Alienware m14x (early 2012) review: Alienware m14x (early 2012)

Typical Price: $2,143.30

Alienware m14x (early 2012)

(Part #: CNETAlienware m14x (early 2012))
4 stars

CNET Editors' Rating

The Good Next generation CPU and graphics. Even the base model has 1600x900. Usual Alienware fare: backlit keyboard, chunky design, decent port flexibility and upgrade options.

The Bad Deeply set glossy screen is slightly washed out. SIM slot is not active. Design is starting to look old.

The Bottom Line The m14x is now the smallest Alienware laptop you can get. It's a mid-range gaming device both in spec and performance, although at the price involved it will come up against stiff competition with Asus' G55VW.

8.0 Overall

And, so, the great wheel of time turns. At least, a smidgen in this case.

If you've seen Alienware's last generation m14x, you won't be surprised by this new generation: it's the same thing, with different insides. Same goes for the bigger m17x and m18x models. The only real thing of note is that our favourite pint-sized gaming machine, the m11x, is now an ex-parrot. It's rung down the curtain and joined the choir invisible.

Connectivity

  • USB 3.0: 2
  • USB 2.0: 1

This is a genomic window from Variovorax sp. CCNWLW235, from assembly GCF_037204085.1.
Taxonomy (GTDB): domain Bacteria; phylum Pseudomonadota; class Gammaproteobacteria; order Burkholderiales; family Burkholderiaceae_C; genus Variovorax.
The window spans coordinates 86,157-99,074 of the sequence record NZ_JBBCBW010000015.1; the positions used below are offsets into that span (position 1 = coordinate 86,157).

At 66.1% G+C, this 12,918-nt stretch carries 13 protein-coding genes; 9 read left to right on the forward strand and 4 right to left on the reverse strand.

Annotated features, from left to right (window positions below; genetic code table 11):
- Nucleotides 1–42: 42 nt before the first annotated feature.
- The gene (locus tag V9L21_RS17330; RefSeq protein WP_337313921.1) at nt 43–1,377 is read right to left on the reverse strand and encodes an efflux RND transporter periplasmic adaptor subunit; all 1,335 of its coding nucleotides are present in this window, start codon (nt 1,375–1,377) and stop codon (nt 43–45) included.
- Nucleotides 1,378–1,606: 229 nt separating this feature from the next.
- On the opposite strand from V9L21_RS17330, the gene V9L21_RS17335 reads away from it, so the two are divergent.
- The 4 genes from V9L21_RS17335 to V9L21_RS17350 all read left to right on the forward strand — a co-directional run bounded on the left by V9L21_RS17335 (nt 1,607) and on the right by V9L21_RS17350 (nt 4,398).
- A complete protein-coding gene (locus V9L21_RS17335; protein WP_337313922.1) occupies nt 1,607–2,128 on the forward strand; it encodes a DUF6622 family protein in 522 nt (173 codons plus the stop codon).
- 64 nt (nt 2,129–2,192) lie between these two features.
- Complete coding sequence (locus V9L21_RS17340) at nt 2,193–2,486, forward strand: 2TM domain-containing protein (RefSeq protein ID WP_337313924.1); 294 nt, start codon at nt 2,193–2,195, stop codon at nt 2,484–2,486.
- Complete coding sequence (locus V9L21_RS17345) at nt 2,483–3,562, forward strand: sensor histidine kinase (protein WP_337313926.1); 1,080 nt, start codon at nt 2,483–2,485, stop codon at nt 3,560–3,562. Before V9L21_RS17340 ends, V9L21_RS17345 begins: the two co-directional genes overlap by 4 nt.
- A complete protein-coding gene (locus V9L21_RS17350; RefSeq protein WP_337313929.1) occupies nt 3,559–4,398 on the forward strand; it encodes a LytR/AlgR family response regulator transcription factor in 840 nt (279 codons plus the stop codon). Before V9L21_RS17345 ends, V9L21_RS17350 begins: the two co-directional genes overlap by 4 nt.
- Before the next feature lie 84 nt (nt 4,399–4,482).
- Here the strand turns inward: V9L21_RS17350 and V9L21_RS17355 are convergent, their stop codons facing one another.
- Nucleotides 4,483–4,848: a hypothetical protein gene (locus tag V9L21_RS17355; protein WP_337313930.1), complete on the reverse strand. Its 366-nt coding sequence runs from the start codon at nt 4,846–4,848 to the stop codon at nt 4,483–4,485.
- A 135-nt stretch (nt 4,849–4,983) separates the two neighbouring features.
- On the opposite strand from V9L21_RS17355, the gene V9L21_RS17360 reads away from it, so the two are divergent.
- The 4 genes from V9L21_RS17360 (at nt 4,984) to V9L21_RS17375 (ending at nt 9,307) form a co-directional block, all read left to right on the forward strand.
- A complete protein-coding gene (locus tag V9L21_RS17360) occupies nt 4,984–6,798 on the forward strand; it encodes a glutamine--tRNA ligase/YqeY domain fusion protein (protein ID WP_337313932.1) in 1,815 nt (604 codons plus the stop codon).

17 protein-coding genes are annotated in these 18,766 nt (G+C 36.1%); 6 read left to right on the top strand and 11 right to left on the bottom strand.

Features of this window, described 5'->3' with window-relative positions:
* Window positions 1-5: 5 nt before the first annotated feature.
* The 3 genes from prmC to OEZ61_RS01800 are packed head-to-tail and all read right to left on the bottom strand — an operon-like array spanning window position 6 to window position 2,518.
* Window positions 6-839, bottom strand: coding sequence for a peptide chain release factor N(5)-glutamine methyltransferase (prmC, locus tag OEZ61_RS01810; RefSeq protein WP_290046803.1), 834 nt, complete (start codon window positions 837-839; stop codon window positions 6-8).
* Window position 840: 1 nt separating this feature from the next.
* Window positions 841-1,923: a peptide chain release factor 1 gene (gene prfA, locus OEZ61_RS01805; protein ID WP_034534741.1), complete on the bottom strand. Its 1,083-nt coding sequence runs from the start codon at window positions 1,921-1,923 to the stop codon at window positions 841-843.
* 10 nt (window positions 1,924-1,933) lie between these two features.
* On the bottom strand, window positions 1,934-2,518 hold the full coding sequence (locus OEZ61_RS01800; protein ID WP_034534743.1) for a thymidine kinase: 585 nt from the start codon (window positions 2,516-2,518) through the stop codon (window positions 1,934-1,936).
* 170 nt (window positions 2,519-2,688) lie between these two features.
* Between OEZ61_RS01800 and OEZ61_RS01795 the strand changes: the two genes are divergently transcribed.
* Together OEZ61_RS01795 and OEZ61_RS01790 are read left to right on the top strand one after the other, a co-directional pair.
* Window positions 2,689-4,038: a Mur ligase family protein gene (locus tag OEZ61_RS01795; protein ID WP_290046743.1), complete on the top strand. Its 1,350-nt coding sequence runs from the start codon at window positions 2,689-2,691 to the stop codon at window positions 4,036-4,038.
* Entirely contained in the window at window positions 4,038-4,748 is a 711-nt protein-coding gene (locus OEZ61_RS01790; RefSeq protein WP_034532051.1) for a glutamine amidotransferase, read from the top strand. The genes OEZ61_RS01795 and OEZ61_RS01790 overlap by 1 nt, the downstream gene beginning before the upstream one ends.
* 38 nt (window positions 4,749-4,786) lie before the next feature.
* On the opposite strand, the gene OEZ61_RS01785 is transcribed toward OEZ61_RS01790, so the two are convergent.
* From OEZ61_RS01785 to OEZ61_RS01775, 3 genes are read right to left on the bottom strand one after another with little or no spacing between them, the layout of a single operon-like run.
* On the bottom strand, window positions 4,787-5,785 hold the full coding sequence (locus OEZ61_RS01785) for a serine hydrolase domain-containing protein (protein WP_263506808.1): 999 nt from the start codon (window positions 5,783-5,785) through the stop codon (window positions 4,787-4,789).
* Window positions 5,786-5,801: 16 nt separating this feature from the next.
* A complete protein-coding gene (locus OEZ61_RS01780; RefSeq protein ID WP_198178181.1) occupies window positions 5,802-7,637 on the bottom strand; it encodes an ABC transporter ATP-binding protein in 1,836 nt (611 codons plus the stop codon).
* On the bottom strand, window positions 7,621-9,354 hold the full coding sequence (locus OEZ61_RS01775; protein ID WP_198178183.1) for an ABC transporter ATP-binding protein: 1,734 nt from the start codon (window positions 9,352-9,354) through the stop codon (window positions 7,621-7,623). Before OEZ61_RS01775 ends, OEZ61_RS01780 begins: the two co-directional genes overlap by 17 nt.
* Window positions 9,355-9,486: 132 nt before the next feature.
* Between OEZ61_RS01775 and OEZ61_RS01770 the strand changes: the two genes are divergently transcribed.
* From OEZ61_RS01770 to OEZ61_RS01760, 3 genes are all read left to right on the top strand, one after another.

• Optical: Blu-ray/DVD±RW
  • Video: VGA, HDMI, DisplayPort
  • Ethernet: gigabit
  • Wireless: 2.4GHz 802.11n, Bluetooth 4.0
  • Audio: 5.1, Sound Blaster Recon3Di

The unchanging aesthetic could be an issue for Alienware; in the face of increasingly thin and sharp-looking laptops, the gaming company has pretty much kept its look the same — thus, making the company appear stationary for years now.

There are limitations that other vendors don't face, of course — a full powered gaming machine usually requires a certain chunkiness, for one. As a brand that's meant to be pushing the envelope, on the laptop side, Alienware seems to have been content with replacing the letter inside, yet, leaving the envelope where it is.

Take the screen; it's still glossy and deeply set, the colours still slightly washed out. The Australian model does have an advantage though, of running at 1600x900, even at the base level — a huge improvement over the standard 1366x768. Although, ports haven't changed and the old standby of different lighting zones that change colour, gets yet another run. Sound is passable, with the included Creative software helping to raise it up from standard laptop-fare. Still, you'll be better off with headphones or dedicated speakers, and the Alienware's three 3.5mm ports can be repurposed to 5.1 audio, if you're so equipped. Beneath the SD card reader is a SIM slot, but don't get your hopes up: there's no 3G module in Alienware Australia laptops, so, for now, it's just an extra hole for dust to get in.

So, what is different with the new m14x? Ivy Bridge CPUs and Kepler-based GPUs. Specifically, the Core i7 3720QM and GeForce GT 650M in our review unit, a custom configuration that'll set you back AU$2143.30, at the time of writing.

Application performance

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Handbrake encoding (in seconds)

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